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By Collin Breaux | Email: | Twitter: @collin_breaux

Santa Margarita Water District (SMWD) President Betty Olson welcomed people to the official grand opening of the Trampas Canyon Dam and Reservoir on Friday, Oct. 9.

SMWD held a virtual ceremony celebrating the dam, which has been constructed in South Orange County and will store recycled water. The Trampas Canyon Dam and Reservoir is on land acquired from Rancho Mission Viejo, south of Ortega Highway.

Trampas Reservoir
The Santa Margarita Water District gave a tour of the Trampas Canyon Water Reservoir and Dam on Saturday, Nov. 16. Photo: Collin Breaux

“Two and a half years ago when we broke ground on this facility, we knew we were making an investment in water reliability for the future of South Orange County,” Olson said. “As a board, we accepted the challenge of our time to ensure our water supplies are resilient and guarantee we are excellent stewards of our imported water supply.”

The reservoir will allow SMWD to maximize recycled water use and brings them closer to their goal of zero discharges into the ocean, Olson said. The project has been under construction this year and was reportedly not affected by the COVID-19 pandemic.

Construction crews worked on the dam throughout 2020. Photo: Collin Breaux

Water will be saved during the winter months for use during the summer, when “the demand for recycled water is at its highest,” Olson said.

The video dedication covered the history of the reservoir site, which was previously used for sand mining and is said to be the largest recycled water reservoir “of its type” in Southern California. It can hold 1.6 billion gallons of recycled water and spans more than 3,000 feet in length, the video said.

SMWD General Manager Daniel Ferons said they support the state’s goals of water sustainability and thanked SMWD staff and the Board of Directors.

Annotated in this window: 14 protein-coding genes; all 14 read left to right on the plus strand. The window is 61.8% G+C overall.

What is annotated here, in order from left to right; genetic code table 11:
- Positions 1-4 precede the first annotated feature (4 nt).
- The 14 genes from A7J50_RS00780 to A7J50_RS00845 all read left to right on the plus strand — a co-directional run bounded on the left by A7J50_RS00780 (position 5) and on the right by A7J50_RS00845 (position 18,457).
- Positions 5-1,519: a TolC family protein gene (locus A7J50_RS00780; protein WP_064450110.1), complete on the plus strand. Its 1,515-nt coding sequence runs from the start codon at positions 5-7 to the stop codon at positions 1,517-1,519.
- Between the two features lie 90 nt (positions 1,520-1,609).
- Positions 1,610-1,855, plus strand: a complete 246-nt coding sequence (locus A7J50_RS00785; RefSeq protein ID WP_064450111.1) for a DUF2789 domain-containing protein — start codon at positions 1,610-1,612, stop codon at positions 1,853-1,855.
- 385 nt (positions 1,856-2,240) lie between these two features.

“Today, we’re at the precipice of filling a reservoir that will supply irrigation, groundwater recharge and locally sourced drinking water to meet the current and future needs of the community,” Ferons said.

The reservoir will serve San Juan Capistrano and be interconnected with San Clemente, in addition to providing irrigation for SMWD. The San Juan Capistrano City Council approved a water and utility annexation agreement with SMWD in January, meaning those systems will be transferred to SMWD. The annexation agreement still needs to be approved by the Local Agency Formation Commission (LAFCO) and could become official this fall or winter.

A spillway is one of the features at the new recycled water reservoir. Photo: Collin Breaux

Ferons also thanked Rancho Mission Viejo Chief Executive Officer and Chairman Tony Moiso for his support of the project. Moiso said it was an honor to be at the dedication, and Rancho Mission Viejo has looked to SMWD to solve water challenges.

“This accomplishment is huge,” Moiso said. “It was a dream. What we celebrated today is truly a tribute to the courage of the leadership of the district, the courage to put it down as a goal that we’re actually going to do this.”

Further opportunities and continued partnership will benefit Rancho Mission Viejo and SMWD residents, and The Ranch is committed to working “in the decades ahead” to accomplish more of SMWD’s dreams, Moiso said.

State Sen. Patricia Bates (R-Laguna Niguel) presented a certificate commemorating the occasion. Orange County Fifth District Supervisor Lisa Bartlett said the reservoir is a milestone for SMWD’s commitment to developing a reliable water supply.

“I have long been an avid supporter of the district’s efforts to recycle and reuse wastewater,” Bartlett said. “This project is so important to the Fifth District, because unlike other parts of the county, we still import approximately 90% of our water supply. Having the ability to capture and store water means we are one step closer to being self-sufficient and meeting our long-term water needs.”

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